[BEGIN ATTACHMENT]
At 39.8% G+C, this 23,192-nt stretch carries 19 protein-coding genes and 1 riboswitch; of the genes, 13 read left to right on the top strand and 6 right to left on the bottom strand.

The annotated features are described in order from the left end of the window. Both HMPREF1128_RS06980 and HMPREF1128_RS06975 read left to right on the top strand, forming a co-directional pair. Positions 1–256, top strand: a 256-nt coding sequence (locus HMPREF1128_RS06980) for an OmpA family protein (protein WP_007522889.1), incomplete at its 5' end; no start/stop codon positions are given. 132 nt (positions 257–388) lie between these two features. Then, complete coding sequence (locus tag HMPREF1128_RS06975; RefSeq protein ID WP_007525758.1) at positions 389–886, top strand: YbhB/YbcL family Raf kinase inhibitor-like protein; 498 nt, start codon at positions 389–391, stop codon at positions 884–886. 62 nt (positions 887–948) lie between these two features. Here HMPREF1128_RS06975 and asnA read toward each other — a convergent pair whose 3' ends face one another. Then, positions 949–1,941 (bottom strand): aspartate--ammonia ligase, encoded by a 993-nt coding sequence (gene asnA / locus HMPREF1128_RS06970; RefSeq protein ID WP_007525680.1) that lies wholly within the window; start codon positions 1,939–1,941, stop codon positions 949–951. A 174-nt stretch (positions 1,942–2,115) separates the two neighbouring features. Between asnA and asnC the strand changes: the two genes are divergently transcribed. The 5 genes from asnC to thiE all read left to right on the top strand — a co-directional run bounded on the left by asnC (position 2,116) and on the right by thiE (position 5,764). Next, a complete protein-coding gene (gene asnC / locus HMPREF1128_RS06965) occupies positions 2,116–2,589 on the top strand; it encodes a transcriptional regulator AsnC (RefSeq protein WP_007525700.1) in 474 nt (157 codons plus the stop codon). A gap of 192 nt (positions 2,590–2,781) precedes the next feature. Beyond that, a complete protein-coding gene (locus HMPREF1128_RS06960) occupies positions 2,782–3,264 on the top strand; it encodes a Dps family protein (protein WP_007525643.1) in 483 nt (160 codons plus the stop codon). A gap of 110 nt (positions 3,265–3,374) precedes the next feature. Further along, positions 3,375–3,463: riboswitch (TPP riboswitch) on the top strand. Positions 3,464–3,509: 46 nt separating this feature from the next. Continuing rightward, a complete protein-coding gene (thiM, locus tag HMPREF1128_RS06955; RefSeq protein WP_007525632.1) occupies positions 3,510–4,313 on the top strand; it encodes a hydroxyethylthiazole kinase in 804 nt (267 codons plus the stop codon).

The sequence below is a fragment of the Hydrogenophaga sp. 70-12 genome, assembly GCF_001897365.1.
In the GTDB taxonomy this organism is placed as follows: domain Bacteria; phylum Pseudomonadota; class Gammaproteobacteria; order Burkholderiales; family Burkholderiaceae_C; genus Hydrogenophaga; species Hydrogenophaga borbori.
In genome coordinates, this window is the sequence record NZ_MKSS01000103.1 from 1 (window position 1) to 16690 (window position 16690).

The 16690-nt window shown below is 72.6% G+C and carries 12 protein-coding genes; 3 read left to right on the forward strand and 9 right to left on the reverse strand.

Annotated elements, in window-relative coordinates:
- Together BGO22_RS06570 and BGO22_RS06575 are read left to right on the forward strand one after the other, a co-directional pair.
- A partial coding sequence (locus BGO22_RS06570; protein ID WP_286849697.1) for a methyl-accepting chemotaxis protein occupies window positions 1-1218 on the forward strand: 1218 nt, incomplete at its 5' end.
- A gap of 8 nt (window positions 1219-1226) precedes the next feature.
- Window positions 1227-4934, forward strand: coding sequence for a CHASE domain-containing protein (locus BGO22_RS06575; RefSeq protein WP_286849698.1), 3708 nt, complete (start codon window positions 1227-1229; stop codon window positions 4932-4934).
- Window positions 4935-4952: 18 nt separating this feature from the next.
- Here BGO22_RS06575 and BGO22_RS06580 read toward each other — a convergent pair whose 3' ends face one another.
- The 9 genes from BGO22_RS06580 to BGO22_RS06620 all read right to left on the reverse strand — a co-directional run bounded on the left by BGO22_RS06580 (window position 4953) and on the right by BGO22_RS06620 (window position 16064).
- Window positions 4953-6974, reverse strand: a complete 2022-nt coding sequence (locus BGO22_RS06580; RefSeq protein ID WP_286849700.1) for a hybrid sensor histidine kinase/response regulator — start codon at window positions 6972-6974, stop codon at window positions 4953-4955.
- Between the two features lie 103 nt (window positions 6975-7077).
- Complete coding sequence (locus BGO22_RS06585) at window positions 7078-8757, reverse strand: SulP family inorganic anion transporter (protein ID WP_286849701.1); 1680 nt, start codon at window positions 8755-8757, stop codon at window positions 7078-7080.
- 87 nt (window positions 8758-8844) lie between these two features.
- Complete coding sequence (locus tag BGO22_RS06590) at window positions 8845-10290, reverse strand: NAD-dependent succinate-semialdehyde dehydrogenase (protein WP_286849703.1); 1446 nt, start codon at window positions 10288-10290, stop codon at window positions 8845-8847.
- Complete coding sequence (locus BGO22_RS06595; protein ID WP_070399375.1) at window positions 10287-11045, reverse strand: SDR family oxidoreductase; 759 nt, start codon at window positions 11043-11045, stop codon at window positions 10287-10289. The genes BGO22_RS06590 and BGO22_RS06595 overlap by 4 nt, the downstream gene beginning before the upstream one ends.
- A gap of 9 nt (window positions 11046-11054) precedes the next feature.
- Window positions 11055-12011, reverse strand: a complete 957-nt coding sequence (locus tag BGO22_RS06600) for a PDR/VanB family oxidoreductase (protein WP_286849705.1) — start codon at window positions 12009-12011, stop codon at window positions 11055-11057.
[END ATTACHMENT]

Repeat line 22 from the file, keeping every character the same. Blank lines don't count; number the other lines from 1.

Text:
- Window positions 11055-12011, reverse strand: a complete 957-nt coding sequence (locus tag BGO22_RS06600) for a PDR/VanB family oxidoreductase (protein WP_286849705.1) — start codon at window positions 12009-12011, stop codon at window positions 11055-11057.